READ MATTHEW CHAPTER 26:1 - 25
This begins what is widely called the Passion Narrative; that is, everything now focuses on Yeshua’s march to the cross and his final 48 hours before He is executed. As I am fond of reminding you, just sort of mentally scratch out those chapter numbers in your Bibles because they give us the sense of one thing ending and another thing starting. The first words of chapter 26 are still Jesus talking with His disciples on the Mount of Olives; that is, this is a continuing conversation from chapter 25.
Christ delivers a bomb shell: he’s going to be crucified almost immediately. One can only imagine what raced through His disciples’ minds. Was He serious? Was He being literal? How could He predict such a thing that depended on the actions and decisions of several others, all happening in a sequence, unless He fully intended to try to cause it to happen? As intriguing as these questions are, there’s another issue hiding in plain sight that we must deal with as it is another one of those matters that is deeply controversial (and rightly so). The controversy is when we read that Jesus said: “As you know, Pesach (Passover) is 2 days away…” Other Bible versions phrase it slightly differently but all with the identical meaning. We need to explore a couple of other things to begin to set the stage not only for the controversy itself, but to understand the nuances that cause it to exist.
This same thought is spoken in Mark, Luke, and John. Let’s look at them all.
CJB Mark 14:1 It was now two days before Pesach (that is, the festival of Matzah), and the head cohanim and the Torah-teachers were trying to find some way to arrest Yeshua surreptitiously and have him put to death;
CJB Luke 22:1 But the festival of Matzah, known as Pesach, was approaching;
CJB John 13:1 It was just before the festival of Pesach, and Yeshua knew that the time had come for him to pass from this world to the Father. Having loved his own people in the world, he loved them to the end.
So; according to Matthew and Mark this scene on the Mount of Olives was taking place 2 days before Passover. But there is no mention of a specified time-frame from either Luke or John other than that Jesus was speaking shortly before Passover or Matzah was to begin. We have the additional twist in that Mark says Passover is the Festival of Matzah, and so does Luke. Matthew and John only refer to it as Passover, with no mention of the Festival of Matzah (the Feast of Unleavened Bread). Any student of the Torah knows that Passover and the Festival of Matzah are not synonyms; they are two different God appointed times… two different Festivals… each to be celebrated differently. These details ought to eventually lead us to exactly what day it was that Yeshua was executed on the cross: but was it Nisan 14th (Passover day), or Nisan 15th (on the Feast of Matzah) ? These are not trivial points as they have much to do with whether or not Jesus fulfilled the sign of Jonah of being in the grave for 3 days and 3 nights. So, we have a great deal to unpack here, and I’ll tell you at the outset that the answer will not be straightforward. In fact, we’re going to address it several times in upcoming lessons. Here we go.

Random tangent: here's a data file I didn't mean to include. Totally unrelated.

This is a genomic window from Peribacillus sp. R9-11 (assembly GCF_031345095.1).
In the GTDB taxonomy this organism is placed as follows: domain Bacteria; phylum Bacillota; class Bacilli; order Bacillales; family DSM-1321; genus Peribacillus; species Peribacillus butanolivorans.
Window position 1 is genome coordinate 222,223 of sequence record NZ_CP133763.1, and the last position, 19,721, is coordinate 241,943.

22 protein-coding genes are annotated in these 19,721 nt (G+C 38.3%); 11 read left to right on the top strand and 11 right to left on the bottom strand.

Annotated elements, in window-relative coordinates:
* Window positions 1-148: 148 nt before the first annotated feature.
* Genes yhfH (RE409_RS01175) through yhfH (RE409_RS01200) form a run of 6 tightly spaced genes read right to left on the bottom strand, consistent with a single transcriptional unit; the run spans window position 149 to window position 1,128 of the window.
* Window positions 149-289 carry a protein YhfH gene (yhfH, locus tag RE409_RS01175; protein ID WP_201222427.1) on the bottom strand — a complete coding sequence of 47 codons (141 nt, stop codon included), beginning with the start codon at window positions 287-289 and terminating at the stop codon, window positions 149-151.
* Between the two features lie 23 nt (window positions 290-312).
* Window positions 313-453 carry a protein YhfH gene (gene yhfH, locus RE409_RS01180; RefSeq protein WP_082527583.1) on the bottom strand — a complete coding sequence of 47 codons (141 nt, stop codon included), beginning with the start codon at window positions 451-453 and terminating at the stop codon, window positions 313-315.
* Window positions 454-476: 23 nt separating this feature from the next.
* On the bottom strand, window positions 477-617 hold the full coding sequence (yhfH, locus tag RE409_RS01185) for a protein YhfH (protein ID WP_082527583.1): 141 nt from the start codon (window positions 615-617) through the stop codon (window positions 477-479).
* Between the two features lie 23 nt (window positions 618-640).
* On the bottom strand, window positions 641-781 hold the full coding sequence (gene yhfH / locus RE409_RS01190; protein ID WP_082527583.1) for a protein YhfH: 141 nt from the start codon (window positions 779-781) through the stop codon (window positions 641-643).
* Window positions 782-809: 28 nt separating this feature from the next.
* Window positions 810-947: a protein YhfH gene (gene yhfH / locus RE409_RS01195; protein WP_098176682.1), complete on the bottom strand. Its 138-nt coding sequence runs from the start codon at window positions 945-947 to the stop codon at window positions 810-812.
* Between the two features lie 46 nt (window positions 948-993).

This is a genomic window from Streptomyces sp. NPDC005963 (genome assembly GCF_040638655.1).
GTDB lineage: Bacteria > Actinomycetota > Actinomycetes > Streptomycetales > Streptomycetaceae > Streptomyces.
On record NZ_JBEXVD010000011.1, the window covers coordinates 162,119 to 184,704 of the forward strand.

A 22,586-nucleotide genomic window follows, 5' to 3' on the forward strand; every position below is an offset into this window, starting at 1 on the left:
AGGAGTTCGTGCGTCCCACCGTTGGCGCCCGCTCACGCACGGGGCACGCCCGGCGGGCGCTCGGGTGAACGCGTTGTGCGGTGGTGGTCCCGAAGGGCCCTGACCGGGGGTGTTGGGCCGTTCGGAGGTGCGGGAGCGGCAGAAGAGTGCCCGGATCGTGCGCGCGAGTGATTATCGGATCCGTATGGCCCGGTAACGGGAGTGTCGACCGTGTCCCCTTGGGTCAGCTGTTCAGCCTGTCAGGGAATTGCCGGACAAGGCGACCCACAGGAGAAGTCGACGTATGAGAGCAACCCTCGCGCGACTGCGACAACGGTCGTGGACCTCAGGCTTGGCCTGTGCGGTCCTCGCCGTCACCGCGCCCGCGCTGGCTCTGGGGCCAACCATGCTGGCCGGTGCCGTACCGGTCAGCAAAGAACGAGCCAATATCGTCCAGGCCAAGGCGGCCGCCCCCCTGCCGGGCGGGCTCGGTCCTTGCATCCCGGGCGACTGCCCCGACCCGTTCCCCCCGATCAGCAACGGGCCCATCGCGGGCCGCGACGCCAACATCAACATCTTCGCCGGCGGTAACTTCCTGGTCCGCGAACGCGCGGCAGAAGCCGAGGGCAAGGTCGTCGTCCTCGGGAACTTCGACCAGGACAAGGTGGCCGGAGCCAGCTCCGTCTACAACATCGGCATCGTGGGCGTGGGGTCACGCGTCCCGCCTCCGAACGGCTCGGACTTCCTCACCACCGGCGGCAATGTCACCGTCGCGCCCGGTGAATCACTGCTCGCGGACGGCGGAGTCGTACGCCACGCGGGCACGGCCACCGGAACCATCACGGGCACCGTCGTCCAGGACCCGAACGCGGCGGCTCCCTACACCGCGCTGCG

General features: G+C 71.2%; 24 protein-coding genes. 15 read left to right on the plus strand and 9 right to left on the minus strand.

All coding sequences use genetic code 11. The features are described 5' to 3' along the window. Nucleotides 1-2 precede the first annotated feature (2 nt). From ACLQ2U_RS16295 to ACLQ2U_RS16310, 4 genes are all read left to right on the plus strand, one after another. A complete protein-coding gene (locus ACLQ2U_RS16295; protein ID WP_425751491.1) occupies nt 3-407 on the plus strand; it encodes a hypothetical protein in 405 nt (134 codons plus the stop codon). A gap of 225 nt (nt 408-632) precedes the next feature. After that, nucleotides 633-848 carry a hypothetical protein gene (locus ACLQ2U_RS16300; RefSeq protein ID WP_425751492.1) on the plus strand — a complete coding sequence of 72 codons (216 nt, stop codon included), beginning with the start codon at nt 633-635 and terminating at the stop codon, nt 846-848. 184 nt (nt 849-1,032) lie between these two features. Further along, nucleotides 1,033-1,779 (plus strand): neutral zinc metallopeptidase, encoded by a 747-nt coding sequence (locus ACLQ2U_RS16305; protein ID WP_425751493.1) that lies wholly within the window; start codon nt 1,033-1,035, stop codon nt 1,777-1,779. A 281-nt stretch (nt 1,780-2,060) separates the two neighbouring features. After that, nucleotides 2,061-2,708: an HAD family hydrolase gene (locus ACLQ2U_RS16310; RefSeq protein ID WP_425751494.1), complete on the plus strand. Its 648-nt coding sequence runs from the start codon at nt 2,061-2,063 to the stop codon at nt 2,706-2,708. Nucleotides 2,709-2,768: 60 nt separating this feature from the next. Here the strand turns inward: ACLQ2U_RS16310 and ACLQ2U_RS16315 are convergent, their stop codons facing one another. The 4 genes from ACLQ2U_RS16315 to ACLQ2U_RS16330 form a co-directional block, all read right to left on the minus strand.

In the modern era of the Western world, we speak of occasions like Christmas, the Christmas season, Christmas Day, Christmas Eve, Christmas vacation, and then New Year’s Day and eve. Sometimes we just roll all these things together and call them the Holiday Season. No Westerner has much trouble understanding what someone is speaking about when they use any of these terms because the context of the conversation will establish it. For sure, these days all happen in the last half of December plus maybe the first 2 or 3 of days of January. And, depending on what Western nation (or even some Eastern nations) you’re in, how this period of time is spoken of is about the same although how this is all observed varies substantially. We all understand this and don’t stress over it. There are specifics and there are generalities, and we’re quite capable of sorting them out. It worked exactly that way about the time of year, and the celebration of the festivals, which is being narrated to begin Matthew chapter 26. The principle is this: when speaking of holidays and festivals in the Bible (especially in the New Testament), sometimes they are spoken of in their most technical sense, and at other times within common conversation (as we reading in Matthew) they are spoken of in their more casual, general sense; sort of a street language as opposed to a scholar’s language.